G.R. No. 35763
The above judgment is now assailed upon the ground that the trial court erred in giving credit to the sole testimony of Eulalio Rutaquio, and in not concluding that the case for the prosecution was weakened by the failure of the prosecuting attorney to present the witnesses listed in the information, which failure gives rise to a presumption adverse to the prosecution. It is also contended that the accused should have been given the benefit of a reasonable doubt.
We have examined the record and find nothing to justify a holding that the trial court erred in its findings of fact. The defense of alibi has not been established, for the evidence adduced to that end is insufficient and lacking in weight to overcome the convincing testimony of witness Eulalio Rutaquio.
With reference to the witnesses listed in the information, some of whom were not presented, there is nothing to show, or from which to infer that their testimony was absolutely necessary to establish the crime, inasmuch as the only eyewitness, besides the defendant and the deceased, has been produced and testified. Even if the omitted witnesses were eyewitnesses, which by no means appears, failure to bring them in to testify shall not of necessity give rise to the presumption as provided in section 334, No. 5, of the Code of Civil Procedure. (U. S. vs. Gonzalez, 22 Phil., 325.) At any rate the testimony of the omitted witnesses would be simply corroborative evidence, and the presumption referred to does not apply to the suppression of merely corroborative evidence. (U. S. vs. Dinola, 37 Phil., 797.)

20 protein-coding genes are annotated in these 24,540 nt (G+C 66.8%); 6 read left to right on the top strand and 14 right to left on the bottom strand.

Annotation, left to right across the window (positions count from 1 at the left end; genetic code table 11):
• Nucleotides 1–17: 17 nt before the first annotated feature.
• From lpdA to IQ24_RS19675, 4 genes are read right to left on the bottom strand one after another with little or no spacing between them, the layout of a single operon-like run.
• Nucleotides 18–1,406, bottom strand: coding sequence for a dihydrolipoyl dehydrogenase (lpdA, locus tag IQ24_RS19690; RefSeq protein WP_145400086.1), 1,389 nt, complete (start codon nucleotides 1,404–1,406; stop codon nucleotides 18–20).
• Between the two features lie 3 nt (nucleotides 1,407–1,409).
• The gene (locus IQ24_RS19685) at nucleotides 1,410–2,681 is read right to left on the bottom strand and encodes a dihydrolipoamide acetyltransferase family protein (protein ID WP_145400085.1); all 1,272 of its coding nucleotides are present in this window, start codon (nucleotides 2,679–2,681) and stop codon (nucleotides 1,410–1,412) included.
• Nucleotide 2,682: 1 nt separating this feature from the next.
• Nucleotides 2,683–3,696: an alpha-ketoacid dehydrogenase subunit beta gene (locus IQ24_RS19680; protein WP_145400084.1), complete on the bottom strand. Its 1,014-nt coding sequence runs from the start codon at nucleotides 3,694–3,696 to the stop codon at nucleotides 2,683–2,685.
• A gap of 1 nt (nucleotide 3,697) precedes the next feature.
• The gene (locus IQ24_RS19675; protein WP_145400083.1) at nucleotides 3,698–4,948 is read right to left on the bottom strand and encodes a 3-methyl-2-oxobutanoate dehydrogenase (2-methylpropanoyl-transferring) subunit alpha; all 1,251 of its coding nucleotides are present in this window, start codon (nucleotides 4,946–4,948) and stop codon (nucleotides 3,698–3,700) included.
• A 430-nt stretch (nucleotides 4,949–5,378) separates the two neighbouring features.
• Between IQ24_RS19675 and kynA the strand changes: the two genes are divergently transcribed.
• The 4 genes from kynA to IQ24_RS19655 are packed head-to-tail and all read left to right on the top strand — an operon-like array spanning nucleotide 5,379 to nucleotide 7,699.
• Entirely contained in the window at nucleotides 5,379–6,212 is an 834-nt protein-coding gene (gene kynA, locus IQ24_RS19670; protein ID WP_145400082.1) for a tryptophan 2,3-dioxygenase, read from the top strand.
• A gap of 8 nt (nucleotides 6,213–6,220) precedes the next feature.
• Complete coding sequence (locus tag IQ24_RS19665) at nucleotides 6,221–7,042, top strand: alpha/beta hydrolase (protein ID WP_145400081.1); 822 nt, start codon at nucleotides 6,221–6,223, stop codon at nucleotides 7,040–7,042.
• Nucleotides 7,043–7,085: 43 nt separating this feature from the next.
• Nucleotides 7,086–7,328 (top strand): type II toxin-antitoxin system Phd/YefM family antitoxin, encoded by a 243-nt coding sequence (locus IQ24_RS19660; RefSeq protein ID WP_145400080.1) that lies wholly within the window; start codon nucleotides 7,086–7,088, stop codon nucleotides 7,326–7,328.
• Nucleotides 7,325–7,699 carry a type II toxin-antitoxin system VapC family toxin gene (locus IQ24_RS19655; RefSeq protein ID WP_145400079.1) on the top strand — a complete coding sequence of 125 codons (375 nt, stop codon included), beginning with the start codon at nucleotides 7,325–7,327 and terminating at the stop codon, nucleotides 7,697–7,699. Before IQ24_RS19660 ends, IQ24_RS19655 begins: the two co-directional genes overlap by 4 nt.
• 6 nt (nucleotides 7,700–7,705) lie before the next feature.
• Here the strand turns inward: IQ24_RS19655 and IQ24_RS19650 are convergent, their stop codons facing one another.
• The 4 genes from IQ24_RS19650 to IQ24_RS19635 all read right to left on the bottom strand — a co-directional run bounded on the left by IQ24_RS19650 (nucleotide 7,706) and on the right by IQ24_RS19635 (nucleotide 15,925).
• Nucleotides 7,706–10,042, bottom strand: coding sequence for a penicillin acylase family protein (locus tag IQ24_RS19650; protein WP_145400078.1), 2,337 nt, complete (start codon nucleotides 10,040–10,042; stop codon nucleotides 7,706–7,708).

As the crime and the defendant's guilt have been sufficiently proved, and there being no merit in the assignments of error made by the defense, the judgment appealed from is hereby affirmed, with costs against the appellant. So ordered.
Avanceña, C. J., Johnson, Street, Malcolm, Villamor, Ostrand,
Villa-Real, and Imperial, JJ., concur.